On Wed, Feb 14, 2018 at 06:43:34PM +0000, Mark via Digitalmars-d wrote:
> On Wednesday, 14 February 2018 at 09:39:20 UTC, Luís Marques wrote:
> > It seems that someone once again rediscovered the benefits of
> > component programming, in the context of OOP, but (as usual) without
> > the more mathematical and principled approach of something like
> > ranges and algorithms:
> > 
> > [...]
> 
> Luna [1], a new programming language that was recently mentioned on
> Reddit, also appears to take this "flow-oriented design" approach.
> It's purely functional, not OO, and I'm curious to see how it evolves.
[...]

This so-called "flow-oriented design" is hardly a new idea.  It has been
around since Lisp and the Unix command-line. And of course, D ranges
benefit greatly from it. :-)

The power of this idiom comes from the way it confers symmetry of API
across diverse components.

In the traditional situation, if a library X exports methods foo() and
goo(), and another library Y exports methods bar() and car(), then you
cannot simply plug Y in where X is used, because their APIs are
incompatible, and you need to write proxying code to bridge the "API
impedance mismatch" between them.  For sufficiently complex APIs, this
is highly non-trivial, and often leads to a lot of boilerplate like
proxy objects, shim code, and other such artifacts.

For example, if X calls Y and Y calls Z, and X, Y and Z all have
different APIs, then removing Y from between X and Z will require
rewriting parts of X so that it will fit with Z's API.  And often this
may not even be possible without essentially rewriting the entire
subsystem.

However, under the component programming model, both X and Y would be
unified under a single, universal API: input and output.  This makes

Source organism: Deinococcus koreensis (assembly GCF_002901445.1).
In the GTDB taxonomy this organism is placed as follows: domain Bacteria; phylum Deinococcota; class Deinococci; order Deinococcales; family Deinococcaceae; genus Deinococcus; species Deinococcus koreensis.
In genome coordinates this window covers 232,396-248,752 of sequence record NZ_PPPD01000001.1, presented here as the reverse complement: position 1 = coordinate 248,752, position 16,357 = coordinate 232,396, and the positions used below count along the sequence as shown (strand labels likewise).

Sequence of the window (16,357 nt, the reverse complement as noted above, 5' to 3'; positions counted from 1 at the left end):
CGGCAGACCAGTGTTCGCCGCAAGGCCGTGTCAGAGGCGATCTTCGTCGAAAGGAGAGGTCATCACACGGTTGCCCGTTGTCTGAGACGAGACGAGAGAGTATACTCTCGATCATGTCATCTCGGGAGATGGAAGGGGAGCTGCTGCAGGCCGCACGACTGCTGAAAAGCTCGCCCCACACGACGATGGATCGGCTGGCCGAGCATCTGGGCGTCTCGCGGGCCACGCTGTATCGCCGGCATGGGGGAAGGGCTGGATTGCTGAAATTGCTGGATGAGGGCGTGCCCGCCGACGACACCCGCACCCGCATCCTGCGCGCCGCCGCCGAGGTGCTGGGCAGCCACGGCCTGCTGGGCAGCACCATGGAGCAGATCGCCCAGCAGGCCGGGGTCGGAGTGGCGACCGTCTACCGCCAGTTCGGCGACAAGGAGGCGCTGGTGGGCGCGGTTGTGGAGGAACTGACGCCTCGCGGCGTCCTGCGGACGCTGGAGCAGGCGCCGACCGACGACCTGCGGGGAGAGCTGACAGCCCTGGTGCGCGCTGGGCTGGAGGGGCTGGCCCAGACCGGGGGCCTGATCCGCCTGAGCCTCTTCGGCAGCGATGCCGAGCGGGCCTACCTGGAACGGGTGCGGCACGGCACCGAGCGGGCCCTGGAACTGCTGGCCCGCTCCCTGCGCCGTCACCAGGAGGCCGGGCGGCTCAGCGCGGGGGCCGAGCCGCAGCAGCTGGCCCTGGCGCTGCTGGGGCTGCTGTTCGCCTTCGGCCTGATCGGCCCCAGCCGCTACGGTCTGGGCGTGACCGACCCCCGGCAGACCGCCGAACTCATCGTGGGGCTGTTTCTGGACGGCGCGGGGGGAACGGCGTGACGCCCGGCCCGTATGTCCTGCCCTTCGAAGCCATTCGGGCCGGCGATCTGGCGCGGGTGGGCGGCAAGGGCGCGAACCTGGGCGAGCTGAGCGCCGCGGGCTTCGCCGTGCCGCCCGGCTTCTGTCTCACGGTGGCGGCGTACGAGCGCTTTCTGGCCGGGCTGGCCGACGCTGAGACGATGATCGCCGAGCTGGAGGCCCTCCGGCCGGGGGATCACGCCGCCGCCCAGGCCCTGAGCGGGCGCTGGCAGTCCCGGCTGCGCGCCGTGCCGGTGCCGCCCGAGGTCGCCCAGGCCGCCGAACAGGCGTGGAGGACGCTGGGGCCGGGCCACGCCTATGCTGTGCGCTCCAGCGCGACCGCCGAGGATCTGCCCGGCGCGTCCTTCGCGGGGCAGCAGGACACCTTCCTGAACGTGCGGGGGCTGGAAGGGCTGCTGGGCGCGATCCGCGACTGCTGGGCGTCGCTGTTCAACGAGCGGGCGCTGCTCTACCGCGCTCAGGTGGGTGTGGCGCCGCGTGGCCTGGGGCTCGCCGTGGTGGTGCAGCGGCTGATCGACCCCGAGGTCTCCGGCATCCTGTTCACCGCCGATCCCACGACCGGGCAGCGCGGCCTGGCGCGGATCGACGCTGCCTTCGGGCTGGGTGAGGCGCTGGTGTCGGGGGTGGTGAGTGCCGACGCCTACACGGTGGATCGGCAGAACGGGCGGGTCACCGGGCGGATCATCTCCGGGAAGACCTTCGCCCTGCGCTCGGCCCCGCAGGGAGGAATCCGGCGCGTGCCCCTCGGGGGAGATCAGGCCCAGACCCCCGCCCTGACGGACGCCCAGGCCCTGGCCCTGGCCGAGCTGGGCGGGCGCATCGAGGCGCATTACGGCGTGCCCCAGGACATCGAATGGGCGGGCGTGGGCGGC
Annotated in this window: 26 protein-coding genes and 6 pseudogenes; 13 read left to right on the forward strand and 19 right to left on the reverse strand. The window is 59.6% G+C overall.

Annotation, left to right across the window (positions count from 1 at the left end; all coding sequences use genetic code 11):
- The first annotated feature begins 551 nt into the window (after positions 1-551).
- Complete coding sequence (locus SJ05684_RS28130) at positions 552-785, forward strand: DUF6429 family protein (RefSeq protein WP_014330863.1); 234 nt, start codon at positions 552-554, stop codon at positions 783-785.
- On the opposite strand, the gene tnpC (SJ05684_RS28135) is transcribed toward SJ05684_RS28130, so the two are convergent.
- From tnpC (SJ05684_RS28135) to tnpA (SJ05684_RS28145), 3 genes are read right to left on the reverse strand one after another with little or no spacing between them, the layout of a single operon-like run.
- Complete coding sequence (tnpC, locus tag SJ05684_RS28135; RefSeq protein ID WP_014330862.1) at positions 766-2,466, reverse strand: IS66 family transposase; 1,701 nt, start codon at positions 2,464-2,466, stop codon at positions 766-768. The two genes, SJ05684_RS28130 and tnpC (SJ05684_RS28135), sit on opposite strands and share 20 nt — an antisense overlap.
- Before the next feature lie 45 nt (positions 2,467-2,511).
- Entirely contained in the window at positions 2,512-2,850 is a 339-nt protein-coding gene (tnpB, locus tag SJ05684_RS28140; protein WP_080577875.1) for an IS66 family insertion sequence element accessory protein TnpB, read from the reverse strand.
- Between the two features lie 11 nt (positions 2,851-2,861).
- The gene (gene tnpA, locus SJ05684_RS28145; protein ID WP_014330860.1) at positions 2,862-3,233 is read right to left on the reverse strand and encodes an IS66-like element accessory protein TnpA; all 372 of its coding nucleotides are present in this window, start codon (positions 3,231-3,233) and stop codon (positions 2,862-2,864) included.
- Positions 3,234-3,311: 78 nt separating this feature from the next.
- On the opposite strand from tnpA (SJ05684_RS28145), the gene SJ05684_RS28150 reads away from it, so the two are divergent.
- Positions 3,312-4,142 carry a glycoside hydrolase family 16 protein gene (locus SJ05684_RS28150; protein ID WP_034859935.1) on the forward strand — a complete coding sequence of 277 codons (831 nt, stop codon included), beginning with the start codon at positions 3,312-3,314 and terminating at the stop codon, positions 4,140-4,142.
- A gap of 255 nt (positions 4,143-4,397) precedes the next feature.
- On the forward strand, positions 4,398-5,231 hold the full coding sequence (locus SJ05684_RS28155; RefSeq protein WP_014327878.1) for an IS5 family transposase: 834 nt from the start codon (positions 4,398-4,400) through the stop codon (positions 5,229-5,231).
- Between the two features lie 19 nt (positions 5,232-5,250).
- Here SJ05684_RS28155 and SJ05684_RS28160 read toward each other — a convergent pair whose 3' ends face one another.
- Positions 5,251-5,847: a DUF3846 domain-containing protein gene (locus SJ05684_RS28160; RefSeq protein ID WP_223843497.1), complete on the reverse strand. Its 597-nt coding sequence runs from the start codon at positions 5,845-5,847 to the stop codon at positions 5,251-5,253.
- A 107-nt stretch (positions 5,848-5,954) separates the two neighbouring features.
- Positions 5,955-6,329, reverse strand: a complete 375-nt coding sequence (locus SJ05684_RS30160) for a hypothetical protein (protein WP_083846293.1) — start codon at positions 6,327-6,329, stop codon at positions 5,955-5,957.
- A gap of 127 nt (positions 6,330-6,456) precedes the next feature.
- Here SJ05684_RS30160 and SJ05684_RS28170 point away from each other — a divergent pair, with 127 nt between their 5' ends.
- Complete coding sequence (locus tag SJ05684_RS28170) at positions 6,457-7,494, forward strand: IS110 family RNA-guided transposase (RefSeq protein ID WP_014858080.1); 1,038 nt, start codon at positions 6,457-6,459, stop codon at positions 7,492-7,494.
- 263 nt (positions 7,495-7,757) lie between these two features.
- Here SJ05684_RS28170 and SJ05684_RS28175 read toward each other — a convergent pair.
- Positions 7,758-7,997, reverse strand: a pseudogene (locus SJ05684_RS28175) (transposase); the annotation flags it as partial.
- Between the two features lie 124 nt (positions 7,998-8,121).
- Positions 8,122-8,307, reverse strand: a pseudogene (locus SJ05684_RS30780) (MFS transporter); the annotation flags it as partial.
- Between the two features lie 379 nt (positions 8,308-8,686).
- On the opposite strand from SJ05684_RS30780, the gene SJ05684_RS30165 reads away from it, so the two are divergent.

their APIs symmetric: they become interchangeable with each other, from
the API point of view.  Now you can insert/remove components in the
middle of a pipeline without needing to rewrite everything around them,
because the symmetry of the API ensures that the new component(s) will
simply "just fit", no matter what order you attach them.

Of course, the limitation of this approach is that it only applies to
problems that are amenable to be modelled as a linear pipeline.  For
more complex problems that require non-linear algorithms, it will be
necessary to use some other kind of API to accomplish what's needed.
Though, the linearizable pieces of such algorithms can still benefit
from the component / pipeline approach.

But even in non-linear problems, if you can boil down the problem to its
barest essentials and unify the APIs of the relevant modules that way,
then you can still reap the benefits of having an API that's symmetric
across different modules.  One example of this is user-defined numerical
types: in languages that support operator overloading, the expression
syntax serves as the unifying "API"; as long as your custom numeric type
conforms to this API (i.e., it is symmetric w.r.t expression syntax),
you can simply just "plug it in" and it will Just Work(tm), for the most
part (complications like floating-point idiosyncrasies aside).

Finding this sort of symmetry in API design is a hard problem in
general, though.  While almost everyone can agree on "input + output" in
the pipeline model, a universal API that encapsulates more complex tasks
may not be so obvious. And as long as you can't get everyone to agree to
it, it will be difficult to interoperate the respective modules.  This
is why API design is very hard. :-)


T

-- 
"Real programmers can write assembly code in any language. :-)" -- Larry Wall

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